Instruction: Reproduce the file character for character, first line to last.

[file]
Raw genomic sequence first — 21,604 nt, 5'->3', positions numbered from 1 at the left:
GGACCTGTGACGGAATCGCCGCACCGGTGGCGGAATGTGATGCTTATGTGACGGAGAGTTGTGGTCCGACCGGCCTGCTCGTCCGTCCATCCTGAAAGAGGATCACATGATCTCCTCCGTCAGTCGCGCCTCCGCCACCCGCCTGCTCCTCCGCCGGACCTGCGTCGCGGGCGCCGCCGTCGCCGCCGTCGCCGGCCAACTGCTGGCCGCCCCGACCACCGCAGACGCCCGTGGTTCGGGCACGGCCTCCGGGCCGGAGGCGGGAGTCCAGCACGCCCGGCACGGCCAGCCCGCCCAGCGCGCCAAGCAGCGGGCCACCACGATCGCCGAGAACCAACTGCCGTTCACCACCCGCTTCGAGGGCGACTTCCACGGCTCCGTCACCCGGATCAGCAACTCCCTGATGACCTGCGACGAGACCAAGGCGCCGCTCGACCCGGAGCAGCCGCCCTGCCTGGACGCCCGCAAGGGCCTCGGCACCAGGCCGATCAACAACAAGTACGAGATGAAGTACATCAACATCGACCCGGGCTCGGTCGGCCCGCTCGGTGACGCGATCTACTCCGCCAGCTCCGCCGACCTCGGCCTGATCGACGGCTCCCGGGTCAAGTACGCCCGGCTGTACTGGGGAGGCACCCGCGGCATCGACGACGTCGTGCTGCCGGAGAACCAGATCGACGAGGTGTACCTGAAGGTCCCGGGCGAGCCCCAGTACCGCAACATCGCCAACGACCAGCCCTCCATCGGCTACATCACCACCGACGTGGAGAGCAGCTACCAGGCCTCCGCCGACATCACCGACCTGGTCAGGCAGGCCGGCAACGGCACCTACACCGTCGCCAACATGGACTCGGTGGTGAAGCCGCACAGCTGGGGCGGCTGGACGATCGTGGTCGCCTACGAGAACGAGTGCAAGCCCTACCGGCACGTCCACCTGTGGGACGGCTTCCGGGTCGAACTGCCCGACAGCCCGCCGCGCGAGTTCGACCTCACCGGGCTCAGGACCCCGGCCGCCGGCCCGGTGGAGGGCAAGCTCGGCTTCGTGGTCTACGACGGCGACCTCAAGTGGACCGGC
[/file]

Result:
Raw genomic sequence first — 21,604 nt, 5'->3', positions numbered from 1 at the left:
GGACCTGTGACGGAATCGCCGCACCGGTGGCGGAATGTGATGCTTATGTGACGGAGAGTTGTGGTCCGACCGGCCTGCTCGTCCGTCCATCCTGAAAGAGGATCACATGATCTCCTCCGTCAGTCGCGCCTCCGCCACCCGCCTGCTCCTCCGCCGGACCTGCGTCGCGGGCGCCGCCGTCGCCGCCGTCGCCGGCCAACTGCTGGCCGCCCCGACCACCGCAGACGCCCGTGGTTCGGGCACGGCCTCCGGGCCGGAGGCGGGAGTCCAGCACGCCCGGCACGGCCAGCCCGCCCAGCGCGCCAAGCAGCGGGCCACCACGATCGCCGAGAACCAACTGCCGTTCACCACCCGCTTCGAGGGCGACTTCCACGGCTCCGTCACCCGGATCAGCAACTCCCTGATGACCTGCGACGAGACCAAGGCGCCGCTCGACCCGGAGCAGCCGCCCTGCCTGGACGCCCGCAAGGGCCTCGGCACCAGGCCGATCAACAACAAGTACGAGATGAAGTACATCAACATCGACCCGGGCTCGGTCGGCCCGCTCGGTGACGCGATCTACTCCGCCAGCTCCGCCGACCTCGGCCTGATCGACGGCTCCCGGGTCAAGTACGCCCGGCTGTACTGGGGAGGCACCCGCGGCATCGACGACGTCGTGCTGCCGGAGAACCAGATCGACGAGGTGTACCTGAAGGTCCCGGGCGAGCCCCAGTACCGCAACATCGCCAACGACCAGCCCTCCATCGGCTACATCACCACCGACGTGGAGAGCAGCTACCAGGCCTCCGCCGACATCACCGACCTGGTCAGGCAGGCCGGCAACGGCACCTACACCGTCGCCAACATGGACTCGGTGGTGAAGCCGCACAGCTGGGGCGGCTGGACGATCGTGGTCGCCTACGAGAACGAGTGCAAGCCCTACCGGCACGTCCACCTGTGGGACGGCTTCCGGGTCGAACTGCCCGACAGCCCGCCGCGCGAGTTCGACCTCACCGGGCTCAGGACCCCGGCCGCCGGCCCGGTGGAGGGCAAGCTCGGCTTCGTGGTCTACGACGGCGACCTCAAGTGGACCGGC